Three of us recently did a day hike in Buckskin Gulch. This is a well-known slot canyon on the Utah side of the Utah/Arizona border. The canyon is about 13 miles long making it one of the longest slot canyons in the southwest — and possibly the world.
In normal years rainfall during the summer, fall, and winter leaves ankle- to knee-deep pools of cold water in the canyon. Hiking through here under these conditions is tricky since the pools are often scoured by the rushing water which may result in one side being deep and the other shallow as the sand or rocks build up. With muddy water it is impossible to see under the surface of the water and a walking pole is used to probe carefully before placing each step. A mis-step can result in going from knee-deep water to chest-deep water in one quick step!
Some years, however, the fall and winter months are dry and the canyon floor is dry in the spring. That was the case this year. After a wet fall, a dry winter and spring followed and this allowed the canyon floor to be water free — at least in the first few miles that we traveled.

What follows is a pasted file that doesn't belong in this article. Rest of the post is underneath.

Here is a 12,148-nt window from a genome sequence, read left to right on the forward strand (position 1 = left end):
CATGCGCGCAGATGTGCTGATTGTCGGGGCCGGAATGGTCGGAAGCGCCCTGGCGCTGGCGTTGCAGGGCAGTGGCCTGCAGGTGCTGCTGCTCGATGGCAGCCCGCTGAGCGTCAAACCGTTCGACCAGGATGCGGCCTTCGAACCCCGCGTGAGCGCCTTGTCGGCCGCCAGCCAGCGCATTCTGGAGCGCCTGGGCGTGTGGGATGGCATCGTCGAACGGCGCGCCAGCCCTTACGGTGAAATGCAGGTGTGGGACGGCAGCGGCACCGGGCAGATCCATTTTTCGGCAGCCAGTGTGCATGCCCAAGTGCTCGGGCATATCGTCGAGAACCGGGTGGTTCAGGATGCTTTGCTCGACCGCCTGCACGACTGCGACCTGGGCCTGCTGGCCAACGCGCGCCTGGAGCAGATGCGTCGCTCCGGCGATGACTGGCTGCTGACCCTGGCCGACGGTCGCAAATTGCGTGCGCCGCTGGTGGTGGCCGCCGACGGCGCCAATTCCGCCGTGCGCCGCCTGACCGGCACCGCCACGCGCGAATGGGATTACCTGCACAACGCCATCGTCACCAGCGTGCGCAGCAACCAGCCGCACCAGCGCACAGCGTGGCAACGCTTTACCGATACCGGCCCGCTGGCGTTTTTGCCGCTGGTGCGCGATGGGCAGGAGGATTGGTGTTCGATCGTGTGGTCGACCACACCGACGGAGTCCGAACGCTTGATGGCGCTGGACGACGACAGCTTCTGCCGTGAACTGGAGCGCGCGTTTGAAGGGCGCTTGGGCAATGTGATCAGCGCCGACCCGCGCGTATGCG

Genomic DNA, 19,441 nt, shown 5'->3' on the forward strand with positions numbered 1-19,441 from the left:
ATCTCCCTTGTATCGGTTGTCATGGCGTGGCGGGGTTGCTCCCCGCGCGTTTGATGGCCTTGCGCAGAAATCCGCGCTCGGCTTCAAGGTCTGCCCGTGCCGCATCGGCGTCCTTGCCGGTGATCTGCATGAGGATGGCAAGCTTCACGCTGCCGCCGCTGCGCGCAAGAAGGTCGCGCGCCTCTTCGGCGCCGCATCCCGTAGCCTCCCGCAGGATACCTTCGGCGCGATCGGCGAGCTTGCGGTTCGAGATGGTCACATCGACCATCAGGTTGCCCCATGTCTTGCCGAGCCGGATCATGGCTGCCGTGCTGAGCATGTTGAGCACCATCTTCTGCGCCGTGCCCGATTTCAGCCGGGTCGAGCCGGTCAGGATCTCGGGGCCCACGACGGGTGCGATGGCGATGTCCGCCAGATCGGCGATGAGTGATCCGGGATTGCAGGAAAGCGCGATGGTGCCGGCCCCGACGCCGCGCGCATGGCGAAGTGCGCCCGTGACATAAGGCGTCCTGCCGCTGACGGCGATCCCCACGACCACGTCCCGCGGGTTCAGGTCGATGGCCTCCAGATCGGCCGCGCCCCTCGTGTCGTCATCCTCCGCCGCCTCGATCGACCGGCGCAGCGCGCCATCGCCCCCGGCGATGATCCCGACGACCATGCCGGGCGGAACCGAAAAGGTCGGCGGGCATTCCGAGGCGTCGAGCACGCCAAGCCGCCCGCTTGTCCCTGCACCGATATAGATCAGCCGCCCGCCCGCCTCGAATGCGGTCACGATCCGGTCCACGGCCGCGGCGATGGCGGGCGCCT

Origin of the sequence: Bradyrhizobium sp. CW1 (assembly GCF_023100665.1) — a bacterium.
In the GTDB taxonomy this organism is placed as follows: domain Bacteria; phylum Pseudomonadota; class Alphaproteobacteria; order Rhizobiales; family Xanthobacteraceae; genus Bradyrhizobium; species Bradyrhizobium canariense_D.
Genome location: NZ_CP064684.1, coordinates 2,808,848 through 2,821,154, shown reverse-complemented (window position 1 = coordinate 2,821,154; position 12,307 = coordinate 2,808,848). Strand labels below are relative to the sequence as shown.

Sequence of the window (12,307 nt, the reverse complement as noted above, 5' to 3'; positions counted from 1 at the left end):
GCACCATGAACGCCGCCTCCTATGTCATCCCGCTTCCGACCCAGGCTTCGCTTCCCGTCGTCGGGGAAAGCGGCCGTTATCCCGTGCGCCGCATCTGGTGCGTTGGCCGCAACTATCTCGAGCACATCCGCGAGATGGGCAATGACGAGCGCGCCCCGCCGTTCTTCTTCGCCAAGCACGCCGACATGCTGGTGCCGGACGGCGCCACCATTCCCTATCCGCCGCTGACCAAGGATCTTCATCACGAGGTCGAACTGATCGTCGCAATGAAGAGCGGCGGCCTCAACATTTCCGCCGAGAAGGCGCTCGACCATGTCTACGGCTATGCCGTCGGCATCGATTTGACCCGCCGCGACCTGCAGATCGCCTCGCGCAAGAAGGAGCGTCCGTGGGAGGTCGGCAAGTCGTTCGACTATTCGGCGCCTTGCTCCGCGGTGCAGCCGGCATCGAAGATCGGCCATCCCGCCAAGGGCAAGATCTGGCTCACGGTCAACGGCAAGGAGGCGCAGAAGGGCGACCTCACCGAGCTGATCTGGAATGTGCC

The first time we did this hike (2004) it was dry and we mistakenly assumed this was normal. Returning to hike in 2005, 2006, and 2007, we were greeted each time with water. So it was a pleasant surprise to return after a few years absence and find it dry.
What was less pleasant was seeing how visitors to this amazing place have left graffiti along the canyon walls. There was no graffiti the first three times we visited and only one defacement the last time. This time there was graffiti in many locations in the first few miles of the canyon. It is truly saddening that people would do such a thing in a beautiful place.
Still, we had a great time walking a few miles down canyon, eating our lunch in the cool and quiet narrows of the slot, and enjoying our brief visit to this remarkable place.